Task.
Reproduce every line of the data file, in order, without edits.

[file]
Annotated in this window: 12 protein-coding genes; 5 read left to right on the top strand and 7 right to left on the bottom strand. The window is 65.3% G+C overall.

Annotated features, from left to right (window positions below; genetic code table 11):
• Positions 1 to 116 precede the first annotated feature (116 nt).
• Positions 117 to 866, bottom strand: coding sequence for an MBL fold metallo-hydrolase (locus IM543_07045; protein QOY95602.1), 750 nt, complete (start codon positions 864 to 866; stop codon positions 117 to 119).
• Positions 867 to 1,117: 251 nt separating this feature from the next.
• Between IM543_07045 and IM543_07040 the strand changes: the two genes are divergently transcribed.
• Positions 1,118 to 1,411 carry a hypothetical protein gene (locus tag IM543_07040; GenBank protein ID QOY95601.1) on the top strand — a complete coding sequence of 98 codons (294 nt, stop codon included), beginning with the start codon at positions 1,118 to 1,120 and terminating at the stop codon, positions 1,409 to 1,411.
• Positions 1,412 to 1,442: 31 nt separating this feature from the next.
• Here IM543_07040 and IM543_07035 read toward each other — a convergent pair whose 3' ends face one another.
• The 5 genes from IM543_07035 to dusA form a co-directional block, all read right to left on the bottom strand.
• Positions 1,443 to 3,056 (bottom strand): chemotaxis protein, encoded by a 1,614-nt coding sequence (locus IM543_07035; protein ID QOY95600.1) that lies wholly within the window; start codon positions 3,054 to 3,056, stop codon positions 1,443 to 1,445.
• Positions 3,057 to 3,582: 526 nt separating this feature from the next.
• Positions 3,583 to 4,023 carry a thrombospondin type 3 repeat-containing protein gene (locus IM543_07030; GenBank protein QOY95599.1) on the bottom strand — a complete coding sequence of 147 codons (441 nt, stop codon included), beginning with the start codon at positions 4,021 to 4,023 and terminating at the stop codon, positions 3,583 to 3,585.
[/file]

Annotated in this window: 12 protein-coding genes; 5 read left to right on the top strand and 7 right to left on the bottom strand. The window is 65.3% G+C overall.

Annotated features, from left to right (window positions below; genetic code table 11):
• Positions 1 to 116 precede the first annotated feature (116 nt).
• Positions 117 to 866, bottom strand: coding sequence for an MBL fold metallo-hydrolase (locus IM543_07045; protein QOY95602.1), 750 nt, complete (start codon positions 864 to 866; stop codon positions 117 to 119).
• Positions 867 to 1,117: 251 nt separating this feature from the next.
• Between IM543_07045 and IM543_07040 the strand changes: the two genes are divergently transcribed.
• Positions 1,118 to 1,411 carry a hypothetical protein gene (locus tag IM543_07040; GenBank protein ID QOY95601.1) on the top strand — a complete coding sequence of 98 codons (294 nt, stop codon included), beginning with the start codon at positions 1,118 to 1,120 and terminating at the stop codon, positions 1,409 to 1,411.
• Positions 1,412 to 1,442: 31 nt separating this feature from the next.
• Here IM543_07040 and IM543_07035 read toward each other — a convergent pair whose 3' ends face one another.
• The 5 genes from IM543_07035 to dusA form a co-directional block, all read right to left on the bottom strand.
• Positions 1,443 to 3,056 (bottom strand): chemotaxis protein, encoded by a 1,614-nt coding sequence (locus IM543_07035; protein ID QOY95600.1) that lies wholly within the window; start codon positions 3,054 to 3,056, stop codon positions 1,443 to 1,445.
• Positions 3,057 to 3,582: 526 nt separating this feature from the next.
• Positions 3,583 to 4,023 carry a thrombospondin type 3 repeat-containing protein gene (locus IM543_07030; GenBank protein QOY95599.1) on the bottom strand — a complete coding sequence of 147 codons (441 nt, stop codon included), beginning with the start codon at positions 4,021 to 4,023 and terminating at the stop codon, positions 3,583 to 3,585.